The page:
– Court ‘knocks down’ issuances by Coalition Gov’t
By Navendra Seoraj
THE environmental permits for ExxonMobil’s Liza Phases One and Two developments will now expire years ahead of the initial date of expiration, following an Order issued by the High Court of Guyana early this month.
The Order was issued in a case brought by Guyanese citizen, Dr. Troy Thomas, who filed an action on the grounds that the permit, initially valid for more than 20 years, was issued in clear violation of Guyanese law, which expressly limits environmental permits to no more than five years.
The environmental permit for the Liza Phase One development, which was initially valid until 2040, will now expire on June 1, 2022. And, the environmental permit for Liza Phase Two will expire in 2024 instead of 2043.
The environmental permits for both developments have already been revised to conform to applicable law. ExxonMobil’s Payara environmental permit, which was issued recently after lengthy consultations, is valid for five years, in conformity with the law.
Following initial hearings in the recent case, Guyana’s Environmental Protection Agency (EPA) and Esso Exploration and Production Guyana Ltd (an ExxonMobil subsidiary) settled the matter by agreeing to limit the permit to five years, as provided by law.
Attorney-at-Law Melinda Janki, in a press release on Thursday, said this order will allow Guyanese to “correct” the permit for Liza Phase One, which started producing oil in late 2019.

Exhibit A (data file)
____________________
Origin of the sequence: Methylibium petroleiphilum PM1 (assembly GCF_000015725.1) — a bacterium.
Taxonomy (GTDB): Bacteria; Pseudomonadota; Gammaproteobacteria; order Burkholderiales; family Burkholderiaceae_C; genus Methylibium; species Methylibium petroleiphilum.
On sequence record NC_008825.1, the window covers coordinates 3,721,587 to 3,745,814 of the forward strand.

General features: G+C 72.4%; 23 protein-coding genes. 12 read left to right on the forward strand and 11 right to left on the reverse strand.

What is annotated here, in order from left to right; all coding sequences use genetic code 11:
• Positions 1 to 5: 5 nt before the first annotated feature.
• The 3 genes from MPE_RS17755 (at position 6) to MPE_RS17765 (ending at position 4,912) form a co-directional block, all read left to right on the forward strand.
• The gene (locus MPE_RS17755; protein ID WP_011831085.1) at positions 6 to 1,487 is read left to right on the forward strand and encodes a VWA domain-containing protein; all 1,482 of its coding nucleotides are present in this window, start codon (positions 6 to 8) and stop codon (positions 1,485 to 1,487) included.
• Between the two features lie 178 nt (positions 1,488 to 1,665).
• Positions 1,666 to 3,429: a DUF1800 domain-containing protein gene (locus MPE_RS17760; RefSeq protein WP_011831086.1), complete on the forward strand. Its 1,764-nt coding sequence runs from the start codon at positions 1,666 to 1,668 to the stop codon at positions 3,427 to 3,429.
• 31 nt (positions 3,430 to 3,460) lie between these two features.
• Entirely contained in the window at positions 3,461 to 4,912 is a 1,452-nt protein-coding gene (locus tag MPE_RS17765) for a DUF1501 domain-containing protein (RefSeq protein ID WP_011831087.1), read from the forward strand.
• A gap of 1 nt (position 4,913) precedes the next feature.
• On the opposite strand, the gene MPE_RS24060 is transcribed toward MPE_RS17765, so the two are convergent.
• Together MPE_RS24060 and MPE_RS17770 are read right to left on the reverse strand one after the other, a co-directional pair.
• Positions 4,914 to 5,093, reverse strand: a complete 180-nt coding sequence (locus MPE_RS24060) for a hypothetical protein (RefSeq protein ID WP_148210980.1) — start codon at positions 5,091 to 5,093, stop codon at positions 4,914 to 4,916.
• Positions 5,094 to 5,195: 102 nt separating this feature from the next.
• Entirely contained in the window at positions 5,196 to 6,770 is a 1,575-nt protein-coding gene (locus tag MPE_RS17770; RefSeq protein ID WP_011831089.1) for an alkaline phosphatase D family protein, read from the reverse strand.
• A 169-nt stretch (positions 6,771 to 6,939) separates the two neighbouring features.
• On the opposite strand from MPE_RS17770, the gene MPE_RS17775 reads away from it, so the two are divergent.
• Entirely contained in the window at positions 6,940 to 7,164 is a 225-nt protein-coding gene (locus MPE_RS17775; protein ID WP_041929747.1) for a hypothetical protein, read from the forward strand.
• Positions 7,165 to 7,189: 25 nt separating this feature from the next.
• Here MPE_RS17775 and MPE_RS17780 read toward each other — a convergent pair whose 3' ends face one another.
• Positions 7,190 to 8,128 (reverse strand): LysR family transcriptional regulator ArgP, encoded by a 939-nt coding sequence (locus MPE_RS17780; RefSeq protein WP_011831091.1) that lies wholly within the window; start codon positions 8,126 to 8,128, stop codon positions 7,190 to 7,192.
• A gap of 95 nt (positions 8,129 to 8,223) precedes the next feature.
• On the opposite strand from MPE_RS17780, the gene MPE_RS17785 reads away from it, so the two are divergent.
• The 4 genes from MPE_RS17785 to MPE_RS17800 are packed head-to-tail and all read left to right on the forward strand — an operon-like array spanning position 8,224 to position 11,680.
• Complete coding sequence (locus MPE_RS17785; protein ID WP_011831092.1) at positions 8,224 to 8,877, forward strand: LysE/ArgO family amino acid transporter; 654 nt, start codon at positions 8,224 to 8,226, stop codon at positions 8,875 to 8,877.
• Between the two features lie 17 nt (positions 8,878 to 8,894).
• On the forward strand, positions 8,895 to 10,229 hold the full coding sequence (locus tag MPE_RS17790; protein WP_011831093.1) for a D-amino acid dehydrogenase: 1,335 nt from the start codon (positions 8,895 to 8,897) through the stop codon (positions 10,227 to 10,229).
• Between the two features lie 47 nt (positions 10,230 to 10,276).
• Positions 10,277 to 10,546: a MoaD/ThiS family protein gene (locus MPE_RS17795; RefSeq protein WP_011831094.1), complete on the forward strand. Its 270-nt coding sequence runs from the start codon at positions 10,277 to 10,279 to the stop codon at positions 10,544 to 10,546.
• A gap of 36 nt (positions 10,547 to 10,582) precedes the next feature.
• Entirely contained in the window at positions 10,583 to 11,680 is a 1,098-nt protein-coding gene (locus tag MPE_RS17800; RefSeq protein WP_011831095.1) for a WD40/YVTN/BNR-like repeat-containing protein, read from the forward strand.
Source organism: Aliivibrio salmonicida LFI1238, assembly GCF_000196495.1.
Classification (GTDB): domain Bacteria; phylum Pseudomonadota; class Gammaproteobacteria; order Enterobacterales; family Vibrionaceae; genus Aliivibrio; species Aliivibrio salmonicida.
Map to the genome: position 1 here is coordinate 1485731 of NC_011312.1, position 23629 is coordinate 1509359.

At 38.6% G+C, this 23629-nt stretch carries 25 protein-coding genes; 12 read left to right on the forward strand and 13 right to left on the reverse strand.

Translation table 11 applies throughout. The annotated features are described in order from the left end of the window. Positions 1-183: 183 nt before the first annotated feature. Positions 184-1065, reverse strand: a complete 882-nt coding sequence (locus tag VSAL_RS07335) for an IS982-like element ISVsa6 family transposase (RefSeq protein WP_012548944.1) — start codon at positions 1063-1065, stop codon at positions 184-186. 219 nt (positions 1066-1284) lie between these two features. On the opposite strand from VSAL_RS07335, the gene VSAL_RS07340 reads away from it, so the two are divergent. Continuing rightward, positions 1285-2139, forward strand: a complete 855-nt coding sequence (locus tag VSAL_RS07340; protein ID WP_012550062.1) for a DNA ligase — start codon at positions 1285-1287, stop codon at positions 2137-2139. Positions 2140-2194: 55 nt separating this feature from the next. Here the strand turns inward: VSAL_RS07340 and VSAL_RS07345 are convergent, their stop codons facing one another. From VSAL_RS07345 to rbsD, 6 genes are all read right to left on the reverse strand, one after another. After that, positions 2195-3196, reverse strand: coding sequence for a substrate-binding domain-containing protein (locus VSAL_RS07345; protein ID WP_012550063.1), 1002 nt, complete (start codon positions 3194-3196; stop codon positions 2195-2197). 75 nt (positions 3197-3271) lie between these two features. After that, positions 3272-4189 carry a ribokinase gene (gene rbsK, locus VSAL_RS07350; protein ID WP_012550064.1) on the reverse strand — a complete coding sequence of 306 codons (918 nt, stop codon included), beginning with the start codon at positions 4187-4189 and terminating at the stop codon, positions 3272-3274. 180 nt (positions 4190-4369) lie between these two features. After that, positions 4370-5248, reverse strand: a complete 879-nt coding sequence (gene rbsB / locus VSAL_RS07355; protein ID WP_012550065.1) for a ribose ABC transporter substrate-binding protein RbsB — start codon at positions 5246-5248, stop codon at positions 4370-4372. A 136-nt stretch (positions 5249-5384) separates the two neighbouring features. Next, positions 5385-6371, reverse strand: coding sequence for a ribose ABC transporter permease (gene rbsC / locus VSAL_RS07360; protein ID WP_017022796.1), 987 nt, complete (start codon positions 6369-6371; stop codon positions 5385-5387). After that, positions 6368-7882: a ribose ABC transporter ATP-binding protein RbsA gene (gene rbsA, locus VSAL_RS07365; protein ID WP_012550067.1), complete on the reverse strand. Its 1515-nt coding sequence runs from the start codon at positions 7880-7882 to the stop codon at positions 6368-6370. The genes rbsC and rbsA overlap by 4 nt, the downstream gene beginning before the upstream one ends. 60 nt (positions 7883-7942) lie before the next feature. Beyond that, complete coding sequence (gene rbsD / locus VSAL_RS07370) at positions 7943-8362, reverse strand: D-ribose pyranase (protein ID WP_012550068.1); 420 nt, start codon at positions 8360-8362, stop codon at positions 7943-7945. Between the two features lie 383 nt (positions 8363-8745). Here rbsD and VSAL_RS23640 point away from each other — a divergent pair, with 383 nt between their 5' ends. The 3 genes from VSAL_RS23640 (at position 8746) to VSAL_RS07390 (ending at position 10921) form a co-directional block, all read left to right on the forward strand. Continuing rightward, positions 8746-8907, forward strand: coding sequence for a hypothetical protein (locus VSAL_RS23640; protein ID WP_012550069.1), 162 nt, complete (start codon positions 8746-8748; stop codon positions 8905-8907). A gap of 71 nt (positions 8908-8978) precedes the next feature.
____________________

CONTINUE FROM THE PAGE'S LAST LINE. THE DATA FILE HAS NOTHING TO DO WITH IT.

It was reported that the APNU+AFC administration had allowed the company’s Liza Phase One permit to be approved on the same day that the EPA received the Environmental Impact Assessment (EIA) for the project.
In Guyana’s case, not a single study was done for the Liza Phase One, yet the APNU+AFC administration went full steam ahead with approving the permit for the project on the same day it received the EIA.
Lead Counsel in the High Court case, Seenath Jairam, SC, said: “Coming up against an oil-and-gas giant is always guaranteed to be a battle royal because of their deep pockets and long history in fossil fuels. While the EPA was ably represented, the law is pellucid regarding the duration of an environmental permit, and for good reason.
“Our environment is our most precious resource, and the law makers obviously intended that the EPA should have an opportunity, at regular intervals, to assess the suitability of an operator to continue operations, using international best practices. Dr. Troy Thomas is to be commended and complimented for his conscientiousness and public-spiritedness in drawing attention to these environmental matters.”
According to the press release, Dr. Thomas said: “The Guyanese people have loudly and repeatedly expressed their concern and anger at the danger that ExxonMobil’s oil production poses to Guyana’s environment and natural resources. I want people to know that we can and should take action to protect our national patrimony; we need to come together and safeguard the future for our children.”
ExxonMobil’s environmental performance in Guyana has been questioned in the past, but the early expiry of the permit means Esso will have to apply for another environmental permit in 2022, giving the public an opportunity to demand better terms for Guyana.
The Environmental Protection Act Cap 20:05 guarantees citizens rights to information and participation in the environmental impact assessments that are a pre-condition to environmental permits.
Janki believes that individuals will have to step up and ensure that oil companies are held accountable, once they put Guyana’s biodiversity at risk.